Weemaes CM et al. (2013) Heterogeneous clinical presentation in ICF syndrome: correlation with underlying gene defects.

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20.

Thijssen PE et al. (2015) Mutations in CDCA7 and HELLS cause immunodeficiency-centromeric instability-facial anomalies syndrome.

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21.

Stacey M et al. (1995) FISH analysis on spontaneously arising micronuclei in the ICF syndrome.

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22.

Okano M et al. (1999) DNA methyltransferases Dnmt3a and Dnmt3b are essential for de novo methylation and mammalian development.

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23.

Xu GL et al. (1999) Chromosome instability and immunodeficiency syndrome caused by mutations in a DNA methyltransferase gene.

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24.

Wijmenga C et al. (2000) Genetic variation in ICF syndrome: evidence for genetic heterogeneity.

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25.

Ehrlich M et al. (2001) DNA methyltransferase 3B mutations linked to the ICF syndrome cause dysregulation of lymphogenesis genes.

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26.

Bickmore WA et al. (2003) Perturbations of chromatin structure in human genetic disease: recent advances.

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27.

Jiang YL et al. (2005) DNMT3B mutations and DNA methylation defect define two types of ICF syndrome.

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28.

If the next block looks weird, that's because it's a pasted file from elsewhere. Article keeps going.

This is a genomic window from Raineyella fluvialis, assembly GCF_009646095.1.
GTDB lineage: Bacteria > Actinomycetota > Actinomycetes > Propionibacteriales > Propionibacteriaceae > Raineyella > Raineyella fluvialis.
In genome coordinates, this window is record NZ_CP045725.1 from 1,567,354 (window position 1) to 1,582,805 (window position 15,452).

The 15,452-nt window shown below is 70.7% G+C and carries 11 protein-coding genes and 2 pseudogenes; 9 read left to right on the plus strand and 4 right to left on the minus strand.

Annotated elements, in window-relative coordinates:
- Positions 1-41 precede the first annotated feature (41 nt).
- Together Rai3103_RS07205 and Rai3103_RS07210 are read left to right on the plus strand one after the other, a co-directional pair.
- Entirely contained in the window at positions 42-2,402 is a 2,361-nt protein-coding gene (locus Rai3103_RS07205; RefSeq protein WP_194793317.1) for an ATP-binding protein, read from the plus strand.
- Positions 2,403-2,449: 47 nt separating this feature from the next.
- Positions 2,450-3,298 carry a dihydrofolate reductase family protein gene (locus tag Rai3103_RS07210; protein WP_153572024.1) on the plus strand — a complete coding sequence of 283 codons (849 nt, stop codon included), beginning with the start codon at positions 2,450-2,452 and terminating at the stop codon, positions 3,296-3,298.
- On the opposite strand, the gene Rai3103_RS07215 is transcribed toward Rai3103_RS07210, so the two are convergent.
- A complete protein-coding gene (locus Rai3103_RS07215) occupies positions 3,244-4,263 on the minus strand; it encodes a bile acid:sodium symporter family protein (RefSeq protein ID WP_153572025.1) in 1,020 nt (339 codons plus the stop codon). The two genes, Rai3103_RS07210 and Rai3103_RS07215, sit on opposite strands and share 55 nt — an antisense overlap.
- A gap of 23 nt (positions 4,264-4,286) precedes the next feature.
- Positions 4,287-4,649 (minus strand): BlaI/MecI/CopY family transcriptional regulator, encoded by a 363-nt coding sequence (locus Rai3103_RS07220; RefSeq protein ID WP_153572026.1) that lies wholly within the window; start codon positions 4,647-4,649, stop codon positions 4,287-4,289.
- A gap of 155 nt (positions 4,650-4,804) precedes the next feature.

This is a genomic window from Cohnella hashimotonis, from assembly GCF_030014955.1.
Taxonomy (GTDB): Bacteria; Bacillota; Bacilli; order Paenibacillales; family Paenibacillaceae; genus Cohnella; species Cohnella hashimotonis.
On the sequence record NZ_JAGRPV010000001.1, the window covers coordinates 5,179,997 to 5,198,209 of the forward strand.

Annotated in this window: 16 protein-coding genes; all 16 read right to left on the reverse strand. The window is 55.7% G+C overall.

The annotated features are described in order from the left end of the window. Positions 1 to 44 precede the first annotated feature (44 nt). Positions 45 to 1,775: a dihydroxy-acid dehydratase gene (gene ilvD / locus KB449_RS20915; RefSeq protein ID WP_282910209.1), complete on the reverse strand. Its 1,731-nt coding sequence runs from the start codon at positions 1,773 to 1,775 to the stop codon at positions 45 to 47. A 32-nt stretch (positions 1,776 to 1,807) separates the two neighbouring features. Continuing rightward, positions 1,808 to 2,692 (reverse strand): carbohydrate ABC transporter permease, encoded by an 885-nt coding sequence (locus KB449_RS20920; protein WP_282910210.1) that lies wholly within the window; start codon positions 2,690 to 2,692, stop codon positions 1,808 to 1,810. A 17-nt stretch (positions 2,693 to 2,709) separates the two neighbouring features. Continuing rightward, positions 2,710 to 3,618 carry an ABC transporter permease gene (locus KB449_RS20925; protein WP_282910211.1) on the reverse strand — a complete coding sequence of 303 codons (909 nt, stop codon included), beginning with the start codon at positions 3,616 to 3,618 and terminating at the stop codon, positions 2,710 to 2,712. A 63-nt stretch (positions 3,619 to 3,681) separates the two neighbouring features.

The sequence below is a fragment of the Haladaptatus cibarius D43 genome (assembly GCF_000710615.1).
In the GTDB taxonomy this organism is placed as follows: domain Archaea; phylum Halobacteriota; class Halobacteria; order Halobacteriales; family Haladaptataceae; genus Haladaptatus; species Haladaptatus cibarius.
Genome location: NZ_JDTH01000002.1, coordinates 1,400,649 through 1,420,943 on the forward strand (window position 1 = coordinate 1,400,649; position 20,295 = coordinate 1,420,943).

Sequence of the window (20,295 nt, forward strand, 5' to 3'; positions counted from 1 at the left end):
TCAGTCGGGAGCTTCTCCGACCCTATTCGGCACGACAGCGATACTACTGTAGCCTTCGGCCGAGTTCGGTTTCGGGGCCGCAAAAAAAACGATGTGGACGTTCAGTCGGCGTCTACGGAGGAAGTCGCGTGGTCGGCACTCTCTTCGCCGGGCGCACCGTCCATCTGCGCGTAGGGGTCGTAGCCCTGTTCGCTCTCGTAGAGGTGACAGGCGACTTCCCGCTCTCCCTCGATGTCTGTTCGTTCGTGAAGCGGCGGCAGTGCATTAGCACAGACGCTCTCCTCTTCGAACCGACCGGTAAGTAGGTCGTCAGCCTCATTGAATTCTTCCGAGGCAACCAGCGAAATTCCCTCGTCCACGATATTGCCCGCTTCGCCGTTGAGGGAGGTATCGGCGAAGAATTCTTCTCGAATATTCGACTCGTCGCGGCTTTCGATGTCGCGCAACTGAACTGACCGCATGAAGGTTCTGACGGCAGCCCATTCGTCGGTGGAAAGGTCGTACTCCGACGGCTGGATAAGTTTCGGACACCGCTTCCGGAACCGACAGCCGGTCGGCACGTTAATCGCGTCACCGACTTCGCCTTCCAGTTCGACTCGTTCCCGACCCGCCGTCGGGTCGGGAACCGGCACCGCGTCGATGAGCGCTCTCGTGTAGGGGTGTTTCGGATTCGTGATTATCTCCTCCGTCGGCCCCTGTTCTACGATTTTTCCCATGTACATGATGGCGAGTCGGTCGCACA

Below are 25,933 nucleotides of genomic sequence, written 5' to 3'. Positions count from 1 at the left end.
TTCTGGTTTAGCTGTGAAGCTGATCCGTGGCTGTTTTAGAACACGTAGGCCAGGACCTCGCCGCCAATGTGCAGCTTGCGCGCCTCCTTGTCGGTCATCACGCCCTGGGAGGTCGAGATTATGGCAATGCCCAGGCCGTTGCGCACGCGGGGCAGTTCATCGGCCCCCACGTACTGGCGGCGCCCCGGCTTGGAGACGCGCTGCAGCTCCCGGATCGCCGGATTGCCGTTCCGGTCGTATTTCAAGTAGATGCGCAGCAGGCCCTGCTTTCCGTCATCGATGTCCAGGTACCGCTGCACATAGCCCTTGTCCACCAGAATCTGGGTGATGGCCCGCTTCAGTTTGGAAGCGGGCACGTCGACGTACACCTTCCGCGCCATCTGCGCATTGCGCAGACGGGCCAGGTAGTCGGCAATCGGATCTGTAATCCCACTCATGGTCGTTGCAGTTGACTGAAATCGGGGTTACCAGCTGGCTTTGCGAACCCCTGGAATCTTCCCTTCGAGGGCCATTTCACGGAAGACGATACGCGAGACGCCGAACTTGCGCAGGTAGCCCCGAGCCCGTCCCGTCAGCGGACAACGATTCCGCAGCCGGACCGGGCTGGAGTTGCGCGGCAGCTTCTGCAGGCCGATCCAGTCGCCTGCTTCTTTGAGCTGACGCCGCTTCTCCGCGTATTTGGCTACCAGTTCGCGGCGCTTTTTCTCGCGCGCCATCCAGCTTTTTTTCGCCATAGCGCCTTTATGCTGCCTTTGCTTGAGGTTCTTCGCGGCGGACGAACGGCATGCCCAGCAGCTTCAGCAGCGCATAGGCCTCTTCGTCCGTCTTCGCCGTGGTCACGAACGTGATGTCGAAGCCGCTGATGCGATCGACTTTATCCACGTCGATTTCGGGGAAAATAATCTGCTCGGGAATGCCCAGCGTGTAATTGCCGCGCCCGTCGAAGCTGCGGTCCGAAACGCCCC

Tiepolo L et al. (1979) Multibranched chromosomes 1, 9, and 16 in a patient with combined IgA and IgE deficiency.

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29.

Maraschio P et al. (1992) Interphase cytogenetics of the ICF syndrome.

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30.

Braegger C et al. (1991) Unknown syndrome: ischiadic hypoplasia, renal dysfunction, immunodeficiency, and a pattern of minor congenital anomalies.

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31.

None (1990) Centromeric heterochromatin instability of chromosomes 1, 9, and 16 in variable immunodeficiency syndrome--a virus-induced phenomenon?

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32.

Fasth A et al. () Fragility of the centromeric region of chromosome 1 associated with combined immunodeficiency in siblings. A recessively inherited entity?

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33.

Turleau C et al. (1989) Multibranched chromosomes in the ICF syndrome: immunodeficiency, centromeric instability, and facial anomalies.

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34.

Maraschio P et al. (1989) Differential expression of the ICF (immunodeficiency, centromeric heterochromatin, facial anomalies) mutation in lymphocytes and fibroblasts.

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35.

Maraschio P et al. (1988) Immunodeficiency, centromeric heterochromatin instability of chromosomes 1, 9, and 16, and facial anomalies: the ICF syndrome.

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36.

Valkova G et al. (1987) Centromeric instability of chromosomes 1, 9 and 16 with variable immune deficiency. Support of a new syndrome.

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37.

Howard PJ et al. (1985) Centromeric instability of chromosomes 1 and 16 with variable immune deficiency: a new syndrome.

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38.

Fryns JP et al. (1981) Centromeric instability of chromosomes 1, 9, and 16 associated with combined immunodeficiency.

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39.

Brown DC et al. (1995) ICF syndrome (immunodeficiency, centromeric instability and facial anomalies): investigation of heterochromatin abnormalities and review of clinical outcome.

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40.

Sawyer JR et al. (1995) Chromosome instability in ICF syndrome: formation of micronuclei from multibranched chromosomes 1 demonstrated by fluorescence in situ hybridization.

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41.

Orphanet article

Orphanet ID 2268 external link
42.

OMIM.ORG article

Omim 242860 external link
Update: 14. August 2020